What is it about?

What influences whether people think that two events are causally connected? Based on a recent philosophical study, the present research empirically demonstrates that a crucial aspect that has received little attention in the literature is “causal reversibility”. Causal reversibility describes whether an effect persists over time (i.e., is irreversible) or disappears again once its cause(s) are removed (i.e., is reversible). Using a type of situation philosophers have taken to demonstrate seemingly unshakable intuitions about event causation (called “late preemption” in the literature), the present research revealed that these intuitions may actually change depending on whether the situation’s causal structure is reversible or irreversible. More specifically, the experiments demonstrate that events that do not seem to be causally connected to an effect in the irreversible case can become causal if the (otherwise identical) situation is reversible.

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Why is it important?

Reversibility as a feature of causality has been understudied, despite the fact that reversible causal structures are ubiquitous in the world. Just consider diseases, which we aim to cure by reversing the underlying causal process trough medical treatment. The present research suggests that causal reversibility can drastically change our intuitions about cause and effect, even in situations that have been taken to elicit very stable intuitions. This highlights the importance of further investigating its role in causal cognition.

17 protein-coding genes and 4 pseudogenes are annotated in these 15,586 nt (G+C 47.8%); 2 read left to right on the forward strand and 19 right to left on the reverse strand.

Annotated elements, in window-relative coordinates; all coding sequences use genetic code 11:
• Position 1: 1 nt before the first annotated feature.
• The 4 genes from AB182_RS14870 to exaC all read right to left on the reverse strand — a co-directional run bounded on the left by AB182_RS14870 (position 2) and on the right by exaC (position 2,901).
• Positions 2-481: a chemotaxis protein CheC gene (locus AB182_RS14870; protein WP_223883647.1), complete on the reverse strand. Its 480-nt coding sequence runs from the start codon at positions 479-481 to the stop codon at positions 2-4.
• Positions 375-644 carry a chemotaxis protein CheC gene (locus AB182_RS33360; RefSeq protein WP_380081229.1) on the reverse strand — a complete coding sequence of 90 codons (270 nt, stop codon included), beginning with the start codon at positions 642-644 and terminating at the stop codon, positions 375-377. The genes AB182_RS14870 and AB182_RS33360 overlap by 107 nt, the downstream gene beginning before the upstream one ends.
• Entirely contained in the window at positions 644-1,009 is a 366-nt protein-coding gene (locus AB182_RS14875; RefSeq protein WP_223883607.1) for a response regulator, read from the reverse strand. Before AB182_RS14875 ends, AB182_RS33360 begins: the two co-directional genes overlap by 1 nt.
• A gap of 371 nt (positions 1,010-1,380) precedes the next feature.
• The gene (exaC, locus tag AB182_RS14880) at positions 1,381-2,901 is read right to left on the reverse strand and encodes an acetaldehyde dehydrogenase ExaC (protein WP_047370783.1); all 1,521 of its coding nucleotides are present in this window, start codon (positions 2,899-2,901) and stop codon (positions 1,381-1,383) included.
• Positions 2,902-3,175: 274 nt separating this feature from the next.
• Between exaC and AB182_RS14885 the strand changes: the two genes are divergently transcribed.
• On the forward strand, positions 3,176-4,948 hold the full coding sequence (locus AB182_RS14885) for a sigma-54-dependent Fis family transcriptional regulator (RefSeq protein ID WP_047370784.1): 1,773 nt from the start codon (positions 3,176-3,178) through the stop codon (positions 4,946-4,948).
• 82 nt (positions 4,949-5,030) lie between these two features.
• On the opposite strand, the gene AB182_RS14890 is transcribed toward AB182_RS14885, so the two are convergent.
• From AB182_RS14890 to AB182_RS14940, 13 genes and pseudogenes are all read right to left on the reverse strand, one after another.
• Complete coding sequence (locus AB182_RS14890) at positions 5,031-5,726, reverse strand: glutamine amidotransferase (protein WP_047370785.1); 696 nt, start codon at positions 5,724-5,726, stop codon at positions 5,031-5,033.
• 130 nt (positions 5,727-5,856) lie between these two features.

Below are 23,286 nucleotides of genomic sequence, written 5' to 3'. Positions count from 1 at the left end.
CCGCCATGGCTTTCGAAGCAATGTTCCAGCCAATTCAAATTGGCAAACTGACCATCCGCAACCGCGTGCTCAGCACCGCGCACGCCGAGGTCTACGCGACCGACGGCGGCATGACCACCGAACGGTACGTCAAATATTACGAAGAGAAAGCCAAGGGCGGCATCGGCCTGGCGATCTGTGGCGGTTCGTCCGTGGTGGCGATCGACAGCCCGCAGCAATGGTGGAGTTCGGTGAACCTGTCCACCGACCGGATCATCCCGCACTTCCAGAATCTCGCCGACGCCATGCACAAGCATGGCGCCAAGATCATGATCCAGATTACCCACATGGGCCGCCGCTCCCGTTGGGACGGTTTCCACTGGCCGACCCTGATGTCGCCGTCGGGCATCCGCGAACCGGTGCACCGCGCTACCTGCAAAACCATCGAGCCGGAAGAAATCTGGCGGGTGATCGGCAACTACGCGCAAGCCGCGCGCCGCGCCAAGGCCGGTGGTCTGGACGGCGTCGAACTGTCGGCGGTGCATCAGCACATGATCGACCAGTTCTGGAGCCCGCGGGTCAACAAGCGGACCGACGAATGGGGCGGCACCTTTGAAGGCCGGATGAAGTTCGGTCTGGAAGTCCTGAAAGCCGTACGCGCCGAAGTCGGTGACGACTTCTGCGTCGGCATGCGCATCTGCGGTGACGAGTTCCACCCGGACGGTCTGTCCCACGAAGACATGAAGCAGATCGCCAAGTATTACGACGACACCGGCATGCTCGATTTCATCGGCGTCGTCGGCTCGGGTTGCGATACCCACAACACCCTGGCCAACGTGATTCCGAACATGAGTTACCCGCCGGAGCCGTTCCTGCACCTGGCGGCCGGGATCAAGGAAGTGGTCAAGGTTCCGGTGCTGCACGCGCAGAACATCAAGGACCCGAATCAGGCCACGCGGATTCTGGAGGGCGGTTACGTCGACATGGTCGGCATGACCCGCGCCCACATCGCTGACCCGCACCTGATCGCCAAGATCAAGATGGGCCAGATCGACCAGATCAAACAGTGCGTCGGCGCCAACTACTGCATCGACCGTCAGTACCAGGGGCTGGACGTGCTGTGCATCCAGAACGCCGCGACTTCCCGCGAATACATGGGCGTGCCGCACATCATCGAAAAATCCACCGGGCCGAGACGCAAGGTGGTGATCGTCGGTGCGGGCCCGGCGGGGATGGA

My passion for the study of causal reasoning goes back to my PhD. Ever since I’ve been fascinated by the topic. Aside from psychological studies on causal cognition, I have always loved reading about all the different kinds of thought experiments on event causation philosophers have invented and vigorously debated to defend their theories. When I recently came across a paper by philosophers Lauren Ross and James Woodward suggesting that causal reversibility might change our intuitions in some of the seemingly clearest thought experiment scenarios, I was curious to see what an empirical test of their theory would reveal.

Simon Stephan
Georg-August-Universitat Gottingen

Read the Original

This page is a summary of: Reasoning about actual causation in reversible and irreversible causal structures., Journal of Experimental Psychology Learning Memory and Cognition, May 2024, American Psychological Association (APA),
DOI: 10.1037/xlm0001354.
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